A teaching union has added its voice to post-election calls for the public sector pay cap to be lifted, after figures showed wages falling behind inflation.
The government has limited public sector pay rises at 1 per cent a year until 2019-20 – representing a real-terms pay cut following increases in inflation.
The consumer prices index has been above 1 per cent since September 2016, and according to figures released this week rose to 2.7 per cent in May 2017.
Unison general secretary Dave Prentis said: "Services are being starved of funds and staff shortages mean nurses, paramedics, teaching assistants and council employees are having to work even harder, but for less money.
"Public sector workers have not had a proper pay rise since 2011. It is no wonder they feel so undervalued. The public sector pay cap must go."
'Nearly half their wages go before they see it'
His views were echoed by Mary Bousted, general secretary of the Association of Teachers and Lecturers.
She told Tes: “Of course the public sector pay cap is going to have to be lifted.
“The difficulties we are having to recruit and retain teachers is compounded by the fact they are paid so poorly, particularly at entry level.
“Once newly-qualified teachers have paid the student loan repayments, tax and national insurance, nearly half their wages are taken from their pocket before they see it”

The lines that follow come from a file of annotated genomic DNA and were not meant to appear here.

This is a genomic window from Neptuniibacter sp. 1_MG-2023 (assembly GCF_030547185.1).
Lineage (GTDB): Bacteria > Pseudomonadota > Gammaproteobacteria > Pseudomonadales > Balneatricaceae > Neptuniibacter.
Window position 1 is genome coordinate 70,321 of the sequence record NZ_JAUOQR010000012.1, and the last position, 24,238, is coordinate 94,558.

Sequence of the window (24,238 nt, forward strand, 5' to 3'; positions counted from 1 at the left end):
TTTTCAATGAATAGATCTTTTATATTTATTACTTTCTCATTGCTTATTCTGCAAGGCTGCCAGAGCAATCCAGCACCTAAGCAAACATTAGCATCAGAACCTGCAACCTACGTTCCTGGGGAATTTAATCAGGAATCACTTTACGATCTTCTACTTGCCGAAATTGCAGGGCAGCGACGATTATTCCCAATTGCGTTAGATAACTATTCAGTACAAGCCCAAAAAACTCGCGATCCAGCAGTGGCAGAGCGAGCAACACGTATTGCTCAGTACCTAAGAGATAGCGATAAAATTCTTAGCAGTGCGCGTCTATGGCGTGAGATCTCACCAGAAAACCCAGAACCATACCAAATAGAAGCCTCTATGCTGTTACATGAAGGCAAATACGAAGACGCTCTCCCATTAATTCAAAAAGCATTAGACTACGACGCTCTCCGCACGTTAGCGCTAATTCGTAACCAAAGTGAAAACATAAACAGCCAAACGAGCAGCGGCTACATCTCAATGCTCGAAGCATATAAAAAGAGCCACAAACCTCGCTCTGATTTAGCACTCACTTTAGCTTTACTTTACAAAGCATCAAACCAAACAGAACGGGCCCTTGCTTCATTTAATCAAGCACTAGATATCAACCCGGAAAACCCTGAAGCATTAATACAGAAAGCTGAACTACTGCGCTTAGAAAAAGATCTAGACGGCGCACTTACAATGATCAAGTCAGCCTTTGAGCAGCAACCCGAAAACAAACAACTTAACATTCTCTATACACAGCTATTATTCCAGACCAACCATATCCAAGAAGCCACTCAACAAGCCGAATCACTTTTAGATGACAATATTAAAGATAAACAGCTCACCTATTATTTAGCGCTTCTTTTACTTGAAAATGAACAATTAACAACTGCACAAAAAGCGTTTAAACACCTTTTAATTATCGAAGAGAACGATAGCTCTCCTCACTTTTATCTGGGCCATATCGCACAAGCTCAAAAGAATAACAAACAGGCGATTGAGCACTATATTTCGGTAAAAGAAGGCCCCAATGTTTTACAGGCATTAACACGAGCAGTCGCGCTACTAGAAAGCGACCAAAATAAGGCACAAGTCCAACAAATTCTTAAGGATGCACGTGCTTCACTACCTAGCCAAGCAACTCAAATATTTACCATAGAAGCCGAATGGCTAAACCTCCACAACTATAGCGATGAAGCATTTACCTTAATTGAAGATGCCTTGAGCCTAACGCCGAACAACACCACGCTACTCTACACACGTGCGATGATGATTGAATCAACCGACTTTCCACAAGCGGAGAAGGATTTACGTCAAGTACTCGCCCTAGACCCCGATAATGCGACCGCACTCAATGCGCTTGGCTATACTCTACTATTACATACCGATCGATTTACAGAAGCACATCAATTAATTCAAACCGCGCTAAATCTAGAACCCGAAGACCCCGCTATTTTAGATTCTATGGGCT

Teacher pay came up as an issue during the general election, with Jeremy Corbyn saying Labour would lift the cap.
Speaking to the BBC after he lost his Croydon Central seat on Thursday, former Conservative MP Gavin Barwell said: “There's a conversation I particularly remember with a teacher who had voted for me in 2010 and 2015. They said, 'you know I understand the need for a pay freeze for a few years to deal with the deficit, but you're now asking for that to go on potentially for 10 or 11 years, and that's too much.'"
In January, six education unions came together to call on the School Teachers’ Review Body (STRB) to recommend a “significant pay increase” for teachers to address a “crisis” in recruitment and retention.
A STRB spokesman today told Tes it has not yet completed this year’s report and recommendations, but that it expected them to be published “within the next month or two”.
The Department for Education has said it is for schools to determine teachers’ pay.
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